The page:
Arts & Culture

A Visual Romp Through the New Hotel Saint Vincent in New Orleans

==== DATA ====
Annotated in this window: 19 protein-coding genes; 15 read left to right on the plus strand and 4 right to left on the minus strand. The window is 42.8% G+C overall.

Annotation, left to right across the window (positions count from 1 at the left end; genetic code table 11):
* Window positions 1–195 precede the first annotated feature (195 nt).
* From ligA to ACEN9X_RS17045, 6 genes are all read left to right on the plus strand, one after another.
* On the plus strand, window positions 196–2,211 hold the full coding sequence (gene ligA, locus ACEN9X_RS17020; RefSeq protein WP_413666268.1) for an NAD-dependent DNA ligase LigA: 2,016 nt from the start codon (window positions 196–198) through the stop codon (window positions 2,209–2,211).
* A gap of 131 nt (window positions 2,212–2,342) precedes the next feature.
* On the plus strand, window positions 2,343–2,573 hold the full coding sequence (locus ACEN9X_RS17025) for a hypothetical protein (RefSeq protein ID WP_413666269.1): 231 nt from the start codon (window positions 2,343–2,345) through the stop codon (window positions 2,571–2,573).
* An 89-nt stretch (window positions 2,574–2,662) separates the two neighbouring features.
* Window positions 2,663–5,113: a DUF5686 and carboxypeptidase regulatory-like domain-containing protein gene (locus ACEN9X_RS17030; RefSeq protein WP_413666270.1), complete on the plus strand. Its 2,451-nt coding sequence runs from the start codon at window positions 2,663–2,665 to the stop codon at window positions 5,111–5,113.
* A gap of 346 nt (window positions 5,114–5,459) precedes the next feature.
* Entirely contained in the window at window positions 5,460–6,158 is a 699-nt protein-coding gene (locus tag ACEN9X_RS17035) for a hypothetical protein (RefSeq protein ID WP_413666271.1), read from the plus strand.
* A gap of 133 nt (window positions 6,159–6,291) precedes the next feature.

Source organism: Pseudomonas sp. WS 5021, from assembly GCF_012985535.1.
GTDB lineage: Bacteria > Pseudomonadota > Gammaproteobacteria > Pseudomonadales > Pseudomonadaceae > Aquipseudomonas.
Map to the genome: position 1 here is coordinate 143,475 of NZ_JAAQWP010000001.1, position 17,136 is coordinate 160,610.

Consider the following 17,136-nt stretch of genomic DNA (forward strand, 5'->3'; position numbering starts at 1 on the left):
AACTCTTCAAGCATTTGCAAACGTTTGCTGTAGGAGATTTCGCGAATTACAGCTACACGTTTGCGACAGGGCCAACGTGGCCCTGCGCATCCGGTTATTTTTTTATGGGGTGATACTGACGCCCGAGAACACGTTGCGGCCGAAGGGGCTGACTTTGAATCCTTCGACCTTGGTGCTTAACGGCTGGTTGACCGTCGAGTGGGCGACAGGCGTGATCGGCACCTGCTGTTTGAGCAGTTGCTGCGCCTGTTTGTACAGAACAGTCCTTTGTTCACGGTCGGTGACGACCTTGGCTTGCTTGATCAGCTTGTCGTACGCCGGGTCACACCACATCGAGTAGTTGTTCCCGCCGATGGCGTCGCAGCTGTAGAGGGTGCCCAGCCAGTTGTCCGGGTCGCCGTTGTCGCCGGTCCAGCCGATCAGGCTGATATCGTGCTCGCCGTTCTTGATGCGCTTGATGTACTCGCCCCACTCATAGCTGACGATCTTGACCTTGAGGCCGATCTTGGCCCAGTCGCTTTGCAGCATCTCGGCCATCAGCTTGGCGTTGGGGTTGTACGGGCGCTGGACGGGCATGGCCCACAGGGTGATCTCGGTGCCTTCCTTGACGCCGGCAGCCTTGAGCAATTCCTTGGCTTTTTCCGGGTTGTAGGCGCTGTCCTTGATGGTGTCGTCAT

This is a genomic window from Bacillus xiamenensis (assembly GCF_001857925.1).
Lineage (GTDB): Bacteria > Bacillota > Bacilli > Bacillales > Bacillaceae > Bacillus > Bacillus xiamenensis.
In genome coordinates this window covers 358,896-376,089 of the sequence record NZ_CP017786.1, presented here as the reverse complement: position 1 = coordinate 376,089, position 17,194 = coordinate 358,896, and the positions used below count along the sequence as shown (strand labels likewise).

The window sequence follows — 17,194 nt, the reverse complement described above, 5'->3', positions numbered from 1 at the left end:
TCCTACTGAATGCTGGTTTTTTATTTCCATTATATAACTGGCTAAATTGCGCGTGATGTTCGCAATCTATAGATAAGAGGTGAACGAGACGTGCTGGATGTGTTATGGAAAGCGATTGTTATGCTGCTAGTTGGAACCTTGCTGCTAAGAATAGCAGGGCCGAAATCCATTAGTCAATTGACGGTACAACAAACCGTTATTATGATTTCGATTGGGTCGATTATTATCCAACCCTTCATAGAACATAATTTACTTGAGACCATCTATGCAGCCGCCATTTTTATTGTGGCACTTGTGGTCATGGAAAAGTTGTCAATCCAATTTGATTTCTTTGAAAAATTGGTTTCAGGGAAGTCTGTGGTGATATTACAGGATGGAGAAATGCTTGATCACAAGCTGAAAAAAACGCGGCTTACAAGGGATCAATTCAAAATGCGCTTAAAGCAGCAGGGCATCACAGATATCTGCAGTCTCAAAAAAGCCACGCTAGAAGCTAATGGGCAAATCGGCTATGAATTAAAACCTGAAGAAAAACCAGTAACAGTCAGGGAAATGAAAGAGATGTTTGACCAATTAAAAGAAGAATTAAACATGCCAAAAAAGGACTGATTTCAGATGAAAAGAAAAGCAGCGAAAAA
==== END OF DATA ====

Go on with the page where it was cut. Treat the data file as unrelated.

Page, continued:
The best moments of historic preservation happen when new life springs in a neglected space; when designers honor past architects and idealists but also flex a little muscle. Hotel Saint Vincent in New Orleans’s Lower Garden District opened only a few months ago, debuting as a poster child for just such a scenario. In a 70,000-square-foot brick building (circa 1860) on Magazine Street, Austin-based hospitality industry veterans Larry McGuire, Tom Moorman, and Liz Lambert saw potential. They now manage the landmark building and designed the property, preserving the exterior. Inside, guests arrive to find seventy-five rooms and suites and multiple dining enclaves including fine-dining Southern Italian at San Lorenzo and the eclectic-art-filled Chapel Bar. Perhaps the coolest aspect of Hotel Saint Vincent? The woman who first brought the building to life, and whom it now deeply honors in this new chapter: Margaret Haughery was an Irish immigrant who arrived in New Orleans in the earliest days of the 1800s. She lost her parents, and, despite being an orphan, overcame and flourished, opening a bakery and a dairy as an adult. Her heart remained devoted to the city’s orphans and in 1861, she opened this building as the Saint Vincent’s Infant Asylum. For the new owners, it was tantamount to tell that story in ways both obvious and intimate. Guests walk to the nearby corner of Camp and Prytania Streets to visit her marble likeness—Margaret Haughery was the second woman in America ever honored with a statue. Step inside Hotel Saint Vincent to learn more.

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